In 2018, the travel industry accounted for 10% of global GDP, while the annual increase in investment in tourism hit 35%. In spite of these impressive numbers, experts have begun to note the conspicuous ‘lag’ of the travel sector in adapting to the modern financial technologies that could make running a travel business significantly. Here’s how, from Arthur Gots , Head of Operation and Customer Relation Department at ECOMMPAY.
I do. New technologies tend to be taken up first by companies dealing with consumer goods, while selling things like tours and flights is a bit more complicated. Nevertheless, the process can still be automated as much as possible, facilitating transactions, doing away with paperwork, and protecting travel companies against scammers.
Not including the big international chains, small hotels are quite unique: developing in their own region and receiving all the necessary services from a nearby local bank, whether it be acquiring or loans for expansion. In the past, these kinds of hotels were largely only concerned with room reservations and making sure every bed was filled on any given night. Payment was taken on a guest’s arrival via a POS terminal or in cash. Because their concerns were so singular, incredibly advanced online platforms were developed that allowed guests to micromanage every aspect of their reservation. Now that those kinds of systems are in place, it’s time to implement payment tech that’s just as useful.
Many hotels adopt a ‘no refunds’ policy to protect against this kind of issue. It helps protect the business against the financial losses that are incurred when a guest unexpectedly cancels their reservation or fails to turn up at all. A set of clear booking rules for guests and new technologies will also help to reduce risks to the business.
Staggered payments. When making a particularly costly booking, clients can register their bank cards with the hotel’s system and pay in instalments. If an instalment is missed, the system can contact the customer, discover the reason, and terminate or delay the transaction. There’s no need to resend a bill, either, the relevant payment information changes automatically.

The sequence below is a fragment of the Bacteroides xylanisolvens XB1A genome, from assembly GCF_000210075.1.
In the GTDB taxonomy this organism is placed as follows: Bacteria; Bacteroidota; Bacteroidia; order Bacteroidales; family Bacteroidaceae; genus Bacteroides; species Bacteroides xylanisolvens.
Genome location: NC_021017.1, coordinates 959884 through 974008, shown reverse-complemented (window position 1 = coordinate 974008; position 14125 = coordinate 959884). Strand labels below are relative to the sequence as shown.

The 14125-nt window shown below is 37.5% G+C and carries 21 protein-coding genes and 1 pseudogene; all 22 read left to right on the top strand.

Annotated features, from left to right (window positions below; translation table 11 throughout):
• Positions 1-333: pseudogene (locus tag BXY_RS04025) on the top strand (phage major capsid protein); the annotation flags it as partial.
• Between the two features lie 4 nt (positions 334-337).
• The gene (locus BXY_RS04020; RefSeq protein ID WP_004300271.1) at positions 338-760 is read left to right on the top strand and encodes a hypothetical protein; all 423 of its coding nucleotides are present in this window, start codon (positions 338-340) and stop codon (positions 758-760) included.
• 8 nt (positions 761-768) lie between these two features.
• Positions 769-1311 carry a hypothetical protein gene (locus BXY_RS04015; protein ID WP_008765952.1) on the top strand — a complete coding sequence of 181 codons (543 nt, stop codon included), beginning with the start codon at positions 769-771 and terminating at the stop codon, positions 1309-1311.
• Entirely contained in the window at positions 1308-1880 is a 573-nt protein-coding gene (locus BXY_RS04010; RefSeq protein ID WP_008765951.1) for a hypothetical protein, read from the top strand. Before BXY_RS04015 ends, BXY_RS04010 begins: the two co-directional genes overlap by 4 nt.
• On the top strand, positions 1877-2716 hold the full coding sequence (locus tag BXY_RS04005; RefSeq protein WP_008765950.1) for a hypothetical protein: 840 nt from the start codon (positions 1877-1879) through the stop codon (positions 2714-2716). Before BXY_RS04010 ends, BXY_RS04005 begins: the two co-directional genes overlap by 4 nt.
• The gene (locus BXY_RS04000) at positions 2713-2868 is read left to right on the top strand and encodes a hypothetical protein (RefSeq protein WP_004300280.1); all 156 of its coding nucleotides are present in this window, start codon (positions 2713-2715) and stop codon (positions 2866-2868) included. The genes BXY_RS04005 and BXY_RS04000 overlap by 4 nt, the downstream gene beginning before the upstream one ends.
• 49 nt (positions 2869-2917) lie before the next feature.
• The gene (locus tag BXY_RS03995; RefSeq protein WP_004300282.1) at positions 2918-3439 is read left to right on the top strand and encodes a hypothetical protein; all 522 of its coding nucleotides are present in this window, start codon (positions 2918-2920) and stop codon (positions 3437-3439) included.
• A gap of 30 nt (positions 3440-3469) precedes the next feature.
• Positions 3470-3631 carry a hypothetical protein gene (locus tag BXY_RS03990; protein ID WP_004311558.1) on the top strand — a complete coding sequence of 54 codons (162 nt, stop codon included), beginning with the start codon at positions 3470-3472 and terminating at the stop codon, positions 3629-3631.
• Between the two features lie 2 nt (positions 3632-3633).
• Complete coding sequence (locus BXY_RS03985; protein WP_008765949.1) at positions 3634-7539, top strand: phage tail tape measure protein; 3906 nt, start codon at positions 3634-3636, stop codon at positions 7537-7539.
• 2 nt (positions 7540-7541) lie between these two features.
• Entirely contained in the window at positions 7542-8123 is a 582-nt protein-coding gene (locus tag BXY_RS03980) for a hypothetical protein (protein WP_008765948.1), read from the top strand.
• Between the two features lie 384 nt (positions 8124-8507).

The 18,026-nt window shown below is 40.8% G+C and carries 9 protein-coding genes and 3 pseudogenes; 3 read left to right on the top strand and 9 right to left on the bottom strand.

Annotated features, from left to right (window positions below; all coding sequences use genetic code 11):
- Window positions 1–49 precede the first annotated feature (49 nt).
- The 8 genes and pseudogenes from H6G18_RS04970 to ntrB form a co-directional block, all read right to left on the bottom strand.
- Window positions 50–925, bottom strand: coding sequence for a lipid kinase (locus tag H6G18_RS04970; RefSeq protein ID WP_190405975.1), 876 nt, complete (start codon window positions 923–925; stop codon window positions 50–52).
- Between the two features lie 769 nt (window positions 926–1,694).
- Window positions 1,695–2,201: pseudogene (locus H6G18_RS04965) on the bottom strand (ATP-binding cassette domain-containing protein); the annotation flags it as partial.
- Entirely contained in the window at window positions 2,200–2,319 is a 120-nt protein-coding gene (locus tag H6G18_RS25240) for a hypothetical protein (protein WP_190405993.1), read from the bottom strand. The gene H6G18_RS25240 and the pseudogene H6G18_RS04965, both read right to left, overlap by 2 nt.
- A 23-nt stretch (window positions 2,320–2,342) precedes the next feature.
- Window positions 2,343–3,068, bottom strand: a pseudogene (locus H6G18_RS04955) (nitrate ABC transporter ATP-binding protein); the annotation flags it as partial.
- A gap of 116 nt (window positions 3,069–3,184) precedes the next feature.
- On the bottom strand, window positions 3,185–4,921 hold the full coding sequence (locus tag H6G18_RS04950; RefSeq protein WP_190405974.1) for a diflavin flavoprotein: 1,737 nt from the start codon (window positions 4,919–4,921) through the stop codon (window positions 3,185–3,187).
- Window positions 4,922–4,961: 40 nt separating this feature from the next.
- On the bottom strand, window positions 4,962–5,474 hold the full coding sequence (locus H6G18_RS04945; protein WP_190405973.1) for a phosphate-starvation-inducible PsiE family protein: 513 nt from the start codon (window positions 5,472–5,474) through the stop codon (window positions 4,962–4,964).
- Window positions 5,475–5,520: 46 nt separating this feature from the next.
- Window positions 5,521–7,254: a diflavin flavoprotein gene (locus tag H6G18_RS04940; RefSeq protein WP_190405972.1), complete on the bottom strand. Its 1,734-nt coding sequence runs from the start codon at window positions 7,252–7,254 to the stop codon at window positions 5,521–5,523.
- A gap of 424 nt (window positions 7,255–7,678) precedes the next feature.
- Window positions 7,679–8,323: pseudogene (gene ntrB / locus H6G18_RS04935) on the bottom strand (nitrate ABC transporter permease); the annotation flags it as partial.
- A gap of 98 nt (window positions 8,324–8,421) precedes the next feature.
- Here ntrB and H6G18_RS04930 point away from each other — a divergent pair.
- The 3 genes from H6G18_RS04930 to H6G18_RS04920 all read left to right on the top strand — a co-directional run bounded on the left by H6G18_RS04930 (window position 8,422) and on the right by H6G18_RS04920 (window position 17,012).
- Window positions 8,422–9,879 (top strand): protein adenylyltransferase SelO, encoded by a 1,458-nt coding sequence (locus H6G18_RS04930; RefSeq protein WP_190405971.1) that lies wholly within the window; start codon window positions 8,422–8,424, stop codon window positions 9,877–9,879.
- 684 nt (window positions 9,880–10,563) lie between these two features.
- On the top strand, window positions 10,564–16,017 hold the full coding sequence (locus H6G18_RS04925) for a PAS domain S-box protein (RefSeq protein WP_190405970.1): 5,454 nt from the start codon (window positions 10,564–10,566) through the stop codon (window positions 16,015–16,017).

The next handy tool is a ‘payment link’. This is of particularly use to luxury hotels with significant funding, or the business aviation sector. The link allows you to make payments without being on the seller’s website. After making their booking, the customer receives a link via email or messenger with an exclusive offer. This link takes them to a list of payment methods and a form where they can enter their payment data completely confidentially. The link can be sent automatically whenever the business chooses, immediately after booking or some time after.
That’s true. You can add payment splitting to that list. Before, I talked about delayed payments, splitting is relevant to the same segment. Let’s say a group of people rent a personal jet and want to share the costs in such-and-such a proportion. Payment splitting makes that possible. Each user receives an individual link and the trader is able to see the status of all payments within a particular order. The tech allows the business to be more accommodating in terms of coordinating payment, which is very important in this area.
Larger hotels are already putting together apps that allow customers to book tables and pay bills. So that you don’t get bored waiting for the waiter, you can use these apps to make an order in advance and pay immediately. You can likewise split the cheque between several people, each person only paying for their order. Payment splitting tech allows you to collect payment from multiple clients as part of a single order, which makes the accounting process a lot easier at the same time as providing a more efficient service for clients.
It’s inevitable. Consumers and merchants are interested in financial security and in the fastest and most efficient service possible. The fact of the matter is, an unreliable and backward payment service can discredit even an otherwise flawless travel product.
If you have questions about payment solutions and how they can suit your business’ purposes, contact Arthur directly at firstname.lastname@example.org!